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Discussion in 'Community' started by acidrock, May 9, 2004.
Are you planning to buy google's stock when they become public?
i think the proper question would be: are you planning on making a bid and hoping to god that it's right?
if i had some cash lying around, i'd definitely make a bid. but i can't even fathom what would be appropriate, and i'd be way off. Even analysts aren't sure what to bid, i think it'll be a lucky day for some good guessers.
It was mentioned in the Current Events forum that you'll have to be a rich client of an investment company, or employee of one of those companies in order to get shares because of the high demand. If you have no connections at any of those investment firms, I guess you're out of luck.
I really don't know if that's true or not. I don't exactly have wads of cash lying around as a student, so I don't know much about the investing world.
Lets see I could blow my savings on Google's IPO with no garuntee of return, or I could buy a new G5, which do you think is better?
I've heard many experts say that an IPO can be dangerous. It seems that the price will be unusually high at first. The real price won't show up till several months down the line.
I'm not one to gamble, so I don't plan to purchase any Google stocks. I want a Power Mac G5.
I make it a rule never to buy IPOs. when a stock first goes public, it takes at least a few days, normally weeks, to let the stock price settle down and find an appropriate price. In the bidding war that IPOs are, many just keep raising their bids and buy it for way more than they really wanted to just so they can get some and because it is going up so quickly. It is only going up so quickly because of all of the buying pressure, which will be corrected in a short time. Unless you can get in early on an IPO, it is not wise to buy. I remember when PALM had its IPO. The price skyrocketed and some people i know that just had to get in because "it was Palm" bought for way more than they expected and ended up losing money when the stock had a correction.
With that warning, feel free to buy the stock, but i would suggest you wait for a few days or weeks so that the excitement can settle down and you dont get crushed by a correction because you overpaid. Of course this is only if you want to go in for the long term. Daytrading it during the first few days would be very fun.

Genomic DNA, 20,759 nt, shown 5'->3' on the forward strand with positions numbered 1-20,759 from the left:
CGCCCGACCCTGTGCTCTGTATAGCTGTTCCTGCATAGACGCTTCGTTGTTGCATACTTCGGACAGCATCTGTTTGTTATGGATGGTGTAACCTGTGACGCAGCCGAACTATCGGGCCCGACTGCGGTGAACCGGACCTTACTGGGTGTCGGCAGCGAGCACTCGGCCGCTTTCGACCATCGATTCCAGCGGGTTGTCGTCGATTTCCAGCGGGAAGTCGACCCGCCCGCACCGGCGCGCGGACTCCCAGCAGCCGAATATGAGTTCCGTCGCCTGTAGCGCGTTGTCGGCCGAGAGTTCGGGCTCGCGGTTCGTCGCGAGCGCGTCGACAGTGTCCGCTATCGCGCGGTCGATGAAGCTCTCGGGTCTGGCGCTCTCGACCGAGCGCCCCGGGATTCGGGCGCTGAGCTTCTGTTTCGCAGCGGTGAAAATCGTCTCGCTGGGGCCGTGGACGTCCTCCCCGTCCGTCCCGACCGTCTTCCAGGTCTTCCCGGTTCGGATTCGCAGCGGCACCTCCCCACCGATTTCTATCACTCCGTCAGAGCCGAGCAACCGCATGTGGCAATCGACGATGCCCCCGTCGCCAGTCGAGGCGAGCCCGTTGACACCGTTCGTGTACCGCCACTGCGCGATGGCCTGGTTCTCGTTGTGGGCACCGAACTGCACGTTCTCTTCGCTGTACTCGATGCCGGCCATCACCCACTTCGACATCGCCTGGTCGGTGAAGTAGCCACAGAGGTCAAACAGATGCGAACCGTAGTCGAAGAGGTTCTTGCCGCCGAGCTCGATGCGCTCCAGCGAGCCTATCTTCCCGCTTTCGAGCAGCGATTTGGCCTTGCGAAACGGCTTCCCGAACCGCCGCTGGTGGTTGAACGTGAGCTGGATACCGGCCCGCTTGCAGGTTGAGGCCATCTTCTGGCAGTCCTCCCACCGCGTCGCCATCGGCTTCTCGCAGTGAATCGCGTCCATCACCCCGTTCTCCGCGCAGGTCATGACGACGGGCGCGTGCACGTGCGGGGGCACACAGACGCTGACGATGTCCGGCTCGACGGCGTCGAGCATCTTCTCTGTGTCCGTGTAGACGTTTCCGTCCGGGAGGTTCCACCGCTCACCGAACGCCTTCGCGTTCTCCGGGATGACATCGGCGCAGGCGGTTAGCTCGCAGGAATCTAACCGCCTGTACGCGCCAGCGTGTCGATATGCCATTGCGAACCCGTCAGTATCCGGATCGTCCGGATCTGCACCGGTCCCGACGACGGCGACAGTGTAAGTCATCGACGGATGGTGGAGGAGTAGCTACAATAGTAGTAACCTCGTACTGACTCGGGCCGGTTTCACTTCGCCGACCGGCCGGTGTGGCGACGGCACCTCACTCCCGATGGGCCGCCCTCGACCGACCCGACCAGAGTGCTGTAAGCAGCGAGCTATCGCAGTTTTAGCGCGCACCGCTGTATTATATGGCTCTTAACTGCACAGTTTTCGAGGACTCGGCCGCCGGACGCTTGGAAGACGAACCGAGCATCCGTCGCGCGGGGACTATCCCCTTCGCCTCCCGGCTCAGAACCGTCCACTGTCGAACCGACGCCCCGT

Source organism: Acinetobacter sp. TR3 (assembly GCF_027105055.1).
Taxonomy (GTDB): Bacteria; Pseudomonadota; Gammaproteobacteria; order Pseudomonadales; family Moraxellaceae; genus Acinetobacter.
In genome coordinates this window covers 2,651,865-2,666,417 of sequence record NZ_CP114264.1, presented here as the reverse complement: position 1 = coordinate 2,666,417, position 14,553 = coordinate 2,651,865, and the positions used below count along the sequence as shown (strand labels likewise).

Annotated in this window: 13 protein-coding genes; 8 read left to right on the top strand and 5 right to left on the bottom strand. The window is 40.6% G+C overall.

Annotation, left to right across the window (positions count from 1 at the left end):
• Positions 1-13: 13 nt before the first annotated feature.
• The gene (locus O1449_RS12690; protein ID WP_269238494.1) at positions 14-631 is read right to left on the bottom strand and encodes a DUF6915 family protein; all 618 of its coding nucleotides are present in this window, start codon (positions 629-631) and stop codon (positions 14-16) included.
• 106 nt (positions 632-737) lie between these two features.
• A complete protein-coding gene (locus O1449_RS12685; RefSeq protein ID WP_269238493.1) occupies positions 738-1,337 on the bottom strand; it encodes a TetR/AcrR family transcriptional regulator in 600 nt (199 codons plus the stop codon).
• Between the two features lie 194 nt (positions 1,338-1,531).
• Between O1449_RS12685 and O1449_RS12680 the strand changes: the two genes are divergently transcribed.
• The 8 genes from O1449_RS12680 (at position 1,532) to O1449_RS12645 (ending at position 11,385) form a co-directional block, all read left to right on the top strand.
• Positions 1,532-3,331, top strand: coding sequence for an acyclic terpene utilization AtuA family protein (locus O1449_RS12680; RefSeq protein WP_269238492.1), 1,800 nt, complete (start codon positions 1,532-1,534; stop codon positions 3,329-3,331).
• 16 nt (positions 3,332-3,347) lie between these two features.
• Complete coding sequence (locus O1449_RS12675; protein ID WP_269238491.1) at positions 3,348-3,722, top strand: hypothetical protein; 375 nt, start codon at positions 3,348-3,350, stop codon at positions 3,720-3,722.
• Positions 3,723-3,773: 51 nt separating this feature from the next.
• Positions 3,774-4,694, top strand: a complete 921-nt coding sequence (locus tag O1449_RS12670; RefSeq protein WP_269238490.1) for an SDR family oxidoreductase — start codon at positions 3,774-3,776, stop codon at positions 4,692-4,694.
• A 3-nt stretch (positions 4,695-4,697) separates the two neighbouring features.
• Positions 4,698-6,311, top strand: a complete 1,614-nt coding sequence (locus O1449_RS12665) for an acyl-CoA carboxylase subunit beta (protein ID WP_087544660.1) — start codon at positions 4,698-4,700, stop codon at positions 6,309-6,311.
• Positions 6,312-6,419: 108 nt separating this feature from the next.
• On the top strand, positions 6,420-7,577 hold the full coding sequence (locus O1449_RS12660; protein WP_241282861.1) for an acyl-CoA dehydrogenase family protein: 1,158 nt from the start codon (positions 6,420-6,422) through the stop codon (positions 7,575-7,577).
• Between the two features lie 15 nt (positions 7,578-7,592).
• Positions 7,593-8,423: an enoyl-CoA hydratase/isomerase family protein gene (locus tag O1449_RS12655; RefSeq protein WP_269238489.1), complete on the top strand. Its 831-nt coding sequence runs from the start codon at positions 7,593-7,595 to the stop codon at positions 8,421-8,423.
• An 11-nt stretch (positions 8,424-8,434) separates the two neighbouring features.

Yeah, it's how some stocks work, but Google did things a bit differently. Because it's dutch auction, the people who are awarded stock are the ones that put in bids closest to their initial asking price, which no one knows. So in theory, everyone, whether a corporation or a retiree, has an equal chance of predicting the IPO.
Unfortunately, the complicated process scares many potential buyers away, because it's terribly daunting to predict their asking price.
and google stock isn't considered high risk, google has proven itself to be a very solid company, and we've all learned a bit since the big dot-com race. Google will do everything in their power to keep the price from skyrocketing, because they've said they don't want share-flippers (those who but IPO just to sell two days later, when the stock has shot way up, which devalues the stock in the end). Share-flipping was a big part of the dot-com bubble, everyone bought in right away, but sold pretty quickly, and stock that was trading for $275 then is now trading below a dollar. I trust google will stabilize in the ream of traditional big business stocks.
Being a 15 year old, I can't buy stock, although I follow a few of them.
I know that Google is going public, but when is it happening?
If you want to buy some google, go for it. But, try to place a bid at a price that you're comfortable with. As Paul and some others have said, this thing could be VERY volitile in the short run.